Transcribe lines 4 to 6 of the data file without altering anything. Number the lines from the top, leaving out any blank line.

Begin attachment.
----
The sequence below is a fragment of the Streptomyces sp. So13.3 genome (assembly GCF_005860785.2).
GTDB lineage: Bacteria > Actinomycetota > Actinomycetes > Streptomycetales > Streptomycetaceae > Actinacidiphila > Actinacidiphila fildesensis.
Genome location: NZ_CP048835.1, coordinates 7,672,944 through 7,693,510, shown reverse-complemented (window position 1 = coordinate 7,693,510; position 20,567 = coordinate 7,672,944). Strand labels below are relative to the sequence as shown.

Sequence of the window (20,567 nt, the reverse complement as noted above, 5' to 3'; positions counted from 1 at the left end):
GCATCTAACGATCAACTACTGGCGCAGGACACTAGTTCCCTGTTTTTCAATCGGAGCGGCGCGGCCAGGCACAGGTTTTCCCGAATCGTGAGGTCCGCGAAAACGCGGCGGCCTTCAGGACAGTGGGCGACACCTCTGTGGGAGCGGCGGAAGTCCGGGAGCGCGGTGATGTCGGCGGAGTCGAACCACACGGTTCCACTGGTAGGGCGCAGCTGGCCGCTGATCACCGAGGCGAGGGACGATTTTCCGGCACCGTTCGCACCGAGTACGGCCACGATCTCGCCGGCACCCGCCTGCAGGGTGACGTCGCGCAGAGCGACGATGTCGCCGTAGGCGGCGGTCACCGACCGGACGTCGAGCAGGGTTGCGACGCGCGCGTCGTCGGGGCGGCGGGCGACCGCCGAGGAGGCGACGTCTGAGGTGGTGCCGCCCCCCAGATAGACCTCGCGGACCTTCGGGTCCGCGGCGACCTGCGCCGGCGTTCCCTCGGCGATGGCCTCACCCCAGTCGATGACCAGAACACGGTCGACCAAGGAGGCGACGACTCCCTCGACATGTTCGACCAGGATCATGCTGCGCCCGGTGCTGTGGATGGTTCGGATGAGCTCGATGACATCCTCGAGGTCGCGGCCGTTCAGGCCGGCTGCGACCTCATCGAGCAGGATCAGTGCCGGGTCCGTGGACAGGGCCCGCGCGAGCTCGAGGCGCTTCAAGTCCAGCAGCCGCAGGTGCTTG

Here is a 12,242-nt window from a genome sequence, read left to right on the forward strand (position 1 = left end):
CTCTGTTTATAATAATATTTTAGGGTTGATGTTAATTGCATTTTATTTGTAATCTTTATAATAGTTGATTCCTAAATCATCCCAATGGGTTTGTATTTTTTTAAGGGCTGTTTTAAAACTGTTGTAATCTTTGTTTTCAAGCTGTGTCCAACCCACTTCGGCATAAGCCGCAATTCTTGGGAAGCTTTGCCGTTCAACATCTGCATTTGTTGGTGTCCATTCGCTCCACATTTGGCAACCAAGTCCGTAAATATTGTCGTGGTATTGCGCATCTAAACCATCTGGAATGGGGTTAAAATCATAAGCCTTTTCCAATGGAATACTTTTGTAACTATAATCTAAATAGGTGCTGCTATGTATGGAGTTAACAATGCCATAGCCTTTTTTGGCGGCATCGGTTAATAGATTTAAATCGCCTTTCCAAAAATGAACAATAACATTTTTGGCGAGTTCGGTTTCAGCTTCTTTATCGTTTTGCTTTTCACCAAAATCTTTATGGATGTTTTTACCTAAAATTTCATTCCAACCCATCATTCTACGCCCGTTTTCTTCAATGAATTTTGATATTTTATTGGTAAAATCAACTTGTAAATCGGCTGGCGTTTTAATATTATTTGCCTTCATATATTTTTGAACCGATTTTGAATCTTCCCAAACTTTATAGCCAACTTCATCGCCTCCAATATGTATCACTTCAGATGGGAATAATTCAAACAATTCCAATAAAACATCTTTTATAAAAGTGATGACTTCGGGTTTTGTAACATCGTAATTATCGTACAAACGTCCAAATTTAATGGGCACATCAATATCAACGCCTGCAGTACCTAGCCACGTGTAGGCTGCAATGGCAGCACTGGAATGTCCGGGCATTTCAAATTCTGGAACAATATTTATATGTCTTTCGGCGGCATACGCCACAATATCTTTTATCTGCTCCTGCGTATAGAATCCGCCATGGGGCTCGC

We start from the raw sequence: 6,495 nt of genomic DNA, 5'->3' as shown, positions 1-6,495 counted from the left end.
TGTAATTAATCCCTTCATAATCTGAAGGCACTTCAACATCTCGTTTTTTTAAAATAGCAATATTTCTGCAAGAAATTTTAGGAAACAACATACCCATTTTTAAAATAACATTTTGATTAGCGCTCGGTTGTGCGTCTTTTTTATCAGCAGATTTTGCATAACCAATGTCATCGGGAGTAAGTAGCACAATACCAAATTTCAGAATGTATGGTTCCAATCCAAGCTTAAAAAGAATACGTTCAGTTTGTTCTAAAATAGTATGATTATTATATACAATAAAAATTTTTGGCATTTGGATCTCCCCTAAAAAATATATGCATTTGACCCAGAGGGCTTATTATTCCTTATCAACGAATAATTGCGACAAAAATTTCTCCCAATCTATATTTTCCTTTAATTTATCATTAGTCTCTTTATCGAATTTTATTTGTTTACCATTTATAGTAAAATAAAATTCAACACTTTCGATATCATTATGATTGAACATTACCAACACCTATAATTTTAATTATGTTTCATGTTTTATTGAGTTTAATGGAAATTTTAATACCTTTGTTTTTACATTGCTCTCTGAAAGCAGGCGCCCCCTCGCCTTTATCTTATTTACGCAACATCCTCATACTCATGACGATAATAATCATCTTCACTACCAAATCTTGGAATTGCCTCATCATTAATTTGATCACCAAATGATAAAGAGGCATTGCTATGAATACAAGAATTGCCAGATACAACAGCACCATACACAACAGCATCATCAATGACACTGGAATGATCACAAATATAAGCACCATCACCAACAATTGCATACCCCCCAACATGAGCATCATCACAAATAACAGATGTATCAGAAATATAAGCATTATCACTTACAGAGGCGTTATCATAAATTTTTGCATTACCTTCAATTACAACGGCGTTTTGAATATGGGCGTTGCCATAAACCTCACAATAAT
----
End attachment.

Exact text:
Sequence of the window (20,567 nt, the reverse complement as noted above, 5' to 3'; positions counted from 1 at the left end):
GCATCTAACGATCAACTACTGGCGCAGGACACTAGTTCCCTGTTTTTCAATCGGAGCGGCGCGGCCAGGCACAGGTTTTCCCGAATCGTGAGGTCCGCGAAAACGCGGCGGCCTTCAGGACAGTGGGCGACACCTCTGTGGGAGCGGCGGAAGTCCGGGAGCGCGGTGATGTCGGCGGAGTCGAACCACACGGTTCCACTGGTAGGGCGCAGCTGGCCGCTGATCACCGAGGCGAGGGACGATTTTCCGGCACCGTTCGCACCGAGTACGGCCACGATCTCGCCGGCACCCGCCTGCAGGGTGACGTCGCGCAGAGCGACGATGTCGCCGTAGGCGGCGGTCACCGACCGGACGTCGAGCAGGGTTGCGACGCGCGCGTCGTCGGGGCGGCGGGCGACCGCCGAGGAGGCGACGTCTGAGGTGGTGCCGCCCCCCAGATAGACCTCGCGGACCTTCGGGTCCGCGGCGACCTGCGCCGGCGTTCCCTCGGCGATGGCCTCACCCCAGTCGATGACCAGAACACGGTCGACCAAGGAGGCGACGACTCCCTCGACATGTTCGACCAGGATCATGCTGCGCCCGGTGCTGTGGATGGTTCGGATGAGCTCGATGACATCCTCGAGGTCGCGGCCGTTCAGGCCGGCTGCGACCTCATCGAGCAGGATCAGTGCCGGGTCCGTGGACAGGGCCCGCGCGAGCTCGAGGCGCTTCAAGTCCAGCAGCCGCAGGTGCTTG

Here is a 12,242-nt window from a genome sequence, read left to right on the forward strand (position 1 = left end):